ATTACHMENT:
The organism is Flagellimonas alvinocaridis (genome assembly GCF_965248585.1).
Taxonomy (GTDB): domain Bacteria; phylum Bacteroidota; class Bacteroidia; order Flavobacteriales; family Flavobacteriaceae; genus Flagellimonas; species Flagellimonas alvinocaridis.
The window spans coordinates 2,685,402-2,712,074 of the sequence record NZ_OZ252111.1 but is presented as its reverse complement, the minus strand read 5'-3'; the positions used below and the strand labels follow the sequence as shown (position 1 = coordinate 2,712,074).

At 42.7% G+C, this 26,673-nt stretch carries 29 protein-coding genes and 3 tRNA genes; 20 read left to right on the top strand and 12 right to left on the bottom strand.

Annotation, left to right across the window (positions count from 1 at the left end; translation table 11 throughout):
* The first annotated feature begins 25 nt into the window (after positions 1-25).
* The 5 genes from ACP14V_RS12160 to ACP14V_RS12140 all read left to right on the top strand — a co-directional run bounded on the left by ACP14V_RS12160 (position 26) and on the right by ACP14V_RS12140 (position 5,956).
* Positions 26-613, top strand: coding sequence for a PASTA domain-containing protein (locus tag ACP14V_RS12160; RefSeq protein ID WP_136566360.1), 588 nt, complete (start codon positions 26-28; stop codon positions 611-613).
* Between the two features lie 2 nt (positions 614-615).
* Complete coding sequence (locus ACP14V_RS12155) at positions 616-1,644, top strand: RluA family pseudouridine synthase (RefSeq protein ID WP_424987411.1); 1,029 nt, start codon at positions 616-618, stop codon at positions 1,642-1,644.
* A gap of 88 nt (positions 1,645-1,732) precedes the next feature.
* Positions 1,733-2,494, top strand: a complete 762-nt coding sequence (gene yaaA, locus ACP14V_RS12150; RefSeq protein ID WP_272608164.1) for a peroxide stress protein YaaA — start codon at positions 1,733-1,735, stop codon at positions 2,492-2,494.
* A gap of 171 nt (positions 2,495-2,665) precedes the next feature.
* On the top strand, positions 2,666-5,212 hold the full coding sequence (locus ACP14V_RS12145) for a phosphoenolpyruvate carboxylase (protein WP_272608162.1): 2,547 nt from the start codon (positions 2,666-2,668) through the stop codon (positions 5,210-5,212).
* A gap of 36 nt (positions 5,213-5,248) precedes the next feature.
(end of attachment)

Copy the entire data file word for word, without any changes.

The organism is Flagellimonas alvinocaridis (genome assembly GCF_965248585.1).
Taxonomy (GTDB): domain Bacteria; phylum Bacteroidota; class Bacteroidia; order Flavobacteriales; family Flavobacteriaceae; genus Flagellimonas; species Flagellimonas alvinocaridis.
The window spans coordinates 2,685,402-2,712,074 of the sequence record NZ_OZ252111.1 but is presented as its reverse complement, the minus strand read 5'-3'; the positions used below and the strand labels follow the sequence as shown (position 1 = coordinate 2,712,074).

At 42.7% G+C, this 26,673-nt stretch carries 29 protein-coding genes and 3 tRNA genes; 20 read left to right on the top strand and 12 right to left on the bottom strand.

Annotation, left to right across the window (positions count from 1 at the left end; translation table 11 throughout):
* The first annotated feature begins 25 nt into the window (after positions 1-25).
* The 5 genes from ACP14V_RS12160 to ACP14V_RS12140 all read left to right on the top strand — a co-directional run bounded on the left by ACP14V_RS12160 (position 26) and on the right by ACP14V_RS12140 (position 5,956).
* Positions 26-613, top strand: coding sequence for a PASTA domain-containing protein (locus tag ACP14V_RS12160; RefSeq protein ID WP_136566360.1), 588 nt, complete (start codon positions 26-28; stop codon positions 611-613).
* Between the two features lie 2 nt (positions 614-615).
* Complete coding sequence (locus ACP14V_RS12155) at positions 616-1,644, top strand: RluA family pseudouridine synthase (RefSeq protein ID WP_424987411.1); 1,029 nt, start codon at positions 616-618, stop codon at positions 1,642-1,644.
* A gap of 88 nt (positions 1,645-1,732) precedes the next feature.
* Positions 1,733-2,494, top strand: a complete 762-nt coding sequence (gene yaaA, locus ACP14V_RS12150; RefSeq protein ID WP_272608164.1) for a peroxide stress protein YaaA — start codon at positions 1,733-1,735, stop codon at positions 2,492-2,494.
* A gap of 171 nt (positions 2,495-2,665) precedes the next feature.
* On the top strand, positions 2,666-5,212 hold the full coding sequence (locus ACP14V_RS12145) for a phosphoenolpyruvate carboxylase (protein WP_272608162.1): 2,547 nt from the start codon (positions 2,666-2,668) through the stop codon (positions 5,210-5,212).
* A gap of 36 nt (positions 5,213-5,248) precedes the next feature.